This thread began with the notion that an ATM scope would never bring more than $200 at auction, but now adds a knowledgable collecter's opinion that an ATM in his collection is worth $500. Can anyone report on verified prices paid for ATMs at auction? I, and the donor of my club's new ATM Mak, would be grateful for your help.

#11 John Jarosz

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Posted 08 December 2012 - 10:18 AM

Antiques are worth what someone would pay to buy them. Appraisers use data from prior sales of identical or similar items to arrive at their 'best guess estimate' of what they THINK someone would pay for an item. The value could change significantly if there were two people attempting to buy the same unique item.

Finding one person with a scope that he says is worth $500 doesn't necessarily change the value of all the other scopes out there. If he tries to sell his scope at $500 and no one buys it, then it's not worth $500.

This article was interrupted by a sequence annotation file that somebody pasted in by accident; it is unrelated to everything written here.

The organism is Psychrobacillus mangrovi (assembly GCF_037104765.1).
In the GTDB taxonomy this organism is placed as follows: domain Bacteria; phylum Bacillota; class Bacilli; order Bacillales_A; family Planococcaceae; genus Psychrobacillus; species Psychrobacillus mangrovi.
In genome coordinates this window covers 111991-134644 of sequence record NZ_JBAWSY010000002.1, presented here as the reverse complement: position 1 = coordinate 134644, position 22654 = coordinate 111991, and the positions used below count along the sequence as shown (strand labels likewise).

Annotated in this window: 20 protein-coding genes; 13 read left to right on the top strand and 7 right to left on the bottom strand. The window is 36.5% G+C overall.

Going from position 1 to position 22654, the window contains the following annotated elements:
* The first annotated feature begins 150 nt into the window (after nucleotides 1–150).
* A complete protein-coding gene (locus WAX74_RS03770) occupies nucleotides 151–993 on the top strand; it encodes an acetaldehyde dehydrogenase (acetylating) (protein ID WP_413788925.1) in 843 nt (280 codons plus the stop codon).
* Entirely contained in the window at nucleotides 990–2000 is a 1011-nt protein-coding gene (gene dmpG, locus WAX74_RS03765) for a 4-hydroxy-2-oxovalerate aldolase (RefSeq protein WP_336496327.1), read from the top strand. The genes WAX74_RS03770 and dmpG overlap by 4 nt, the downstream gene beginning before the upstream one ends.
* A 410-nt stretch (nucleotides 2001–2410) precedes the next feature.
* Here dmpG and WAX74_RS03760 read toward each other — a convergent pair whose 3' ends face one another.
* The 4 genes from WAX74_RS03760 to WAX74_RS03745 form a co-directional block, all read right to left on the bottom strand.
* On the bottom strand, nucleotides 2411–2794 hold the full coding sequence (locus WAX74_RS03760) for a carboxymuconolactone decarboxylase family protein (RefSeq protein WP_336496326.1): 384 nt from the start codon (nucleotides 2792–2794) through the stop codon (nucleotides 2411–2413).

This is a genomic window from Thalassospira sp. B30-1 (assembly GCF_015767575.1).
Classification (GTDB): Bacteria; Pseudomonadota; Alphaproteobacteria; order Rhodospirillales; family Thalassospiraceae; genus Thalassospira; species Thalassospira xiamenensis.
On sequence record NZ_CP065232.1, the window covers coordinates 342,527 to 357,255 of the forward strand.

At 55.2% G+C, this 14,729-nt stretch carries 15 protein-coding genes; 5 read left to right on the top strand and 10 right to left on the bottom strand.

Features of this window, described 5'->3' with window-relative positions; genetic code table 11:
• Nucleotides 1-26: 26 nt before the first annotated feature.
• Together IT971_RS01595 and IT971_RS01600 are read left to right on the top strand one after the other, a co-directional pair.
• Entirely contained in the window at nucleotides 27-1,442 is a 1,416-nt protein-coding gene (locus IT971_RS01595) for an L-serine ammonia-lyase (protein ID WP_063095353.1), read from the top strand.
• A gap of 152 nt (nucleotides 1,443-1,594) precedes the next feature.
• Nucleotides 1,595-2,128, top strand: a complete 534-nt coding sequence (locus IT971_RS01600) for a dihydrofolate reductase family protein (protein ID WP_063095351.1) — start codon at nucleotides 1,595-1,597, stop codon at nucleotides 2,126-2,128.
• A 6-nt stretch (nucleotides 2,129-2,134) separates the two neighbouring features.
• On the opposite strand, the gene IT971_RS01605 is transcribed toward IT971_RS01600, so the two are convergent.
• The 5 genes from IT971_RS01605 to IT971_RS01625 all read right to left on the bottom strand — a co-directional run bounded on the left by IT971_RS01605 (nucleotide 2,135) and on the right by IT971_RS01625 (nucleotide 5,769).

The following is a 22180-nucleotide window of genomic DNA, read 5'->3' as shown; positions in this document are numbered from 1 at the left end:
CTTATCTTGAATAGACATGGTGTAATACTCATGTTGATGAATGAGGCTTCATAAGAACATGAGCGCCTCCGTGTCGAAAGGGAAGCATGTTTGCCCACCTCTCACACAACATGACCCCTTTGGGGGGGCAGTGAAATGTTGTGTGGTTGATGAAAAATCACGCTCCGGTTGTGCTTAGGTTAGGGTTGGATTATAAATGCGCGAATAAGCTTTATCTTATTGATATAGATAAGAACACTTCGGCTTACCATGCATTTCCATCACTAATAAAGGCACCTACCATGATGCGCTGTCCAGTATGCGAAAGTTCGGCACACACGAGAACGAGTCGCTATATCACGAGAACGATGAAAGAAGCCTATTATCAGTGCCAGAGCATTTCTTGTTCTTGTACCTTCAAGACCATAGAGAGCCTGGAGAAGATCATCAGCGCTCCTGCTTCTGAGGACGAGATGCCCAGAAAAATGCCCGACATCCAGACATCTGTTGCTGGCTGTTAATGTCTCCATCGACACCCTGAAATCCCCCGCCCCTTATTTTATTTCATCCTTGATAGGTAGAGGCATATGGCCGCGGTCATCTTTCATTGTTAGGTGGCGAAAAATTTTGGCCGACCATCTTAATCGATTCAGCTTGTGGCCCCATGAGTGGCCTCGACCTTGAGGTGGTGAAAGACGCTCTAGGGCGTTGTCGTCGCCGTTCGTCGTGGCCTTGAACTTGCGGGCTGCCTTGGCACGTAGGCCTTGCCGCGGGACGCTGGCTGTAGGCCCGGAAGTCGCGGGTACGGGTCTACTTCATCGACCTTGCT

The trickiest thing to appraise are items that are unique, where there are no other examples of the same item.

John

#12 mustgobigger

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Posted 08 December 2012 - 10:43 AM

Thing is...you have known components ..
Looks like a unitron finder and rings.
That's $100.00
Unitron focuser $100.00
And a possible cave quality mirror
And secondary if it tests good
Should bring another $100.00
So you can safely say at least
$300.00 and that's low side.
Even if you have no intention
Of splitting it up.
Just my opinion.

#13 Mirzam

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Posted 08 December 2012 - 11:16 AM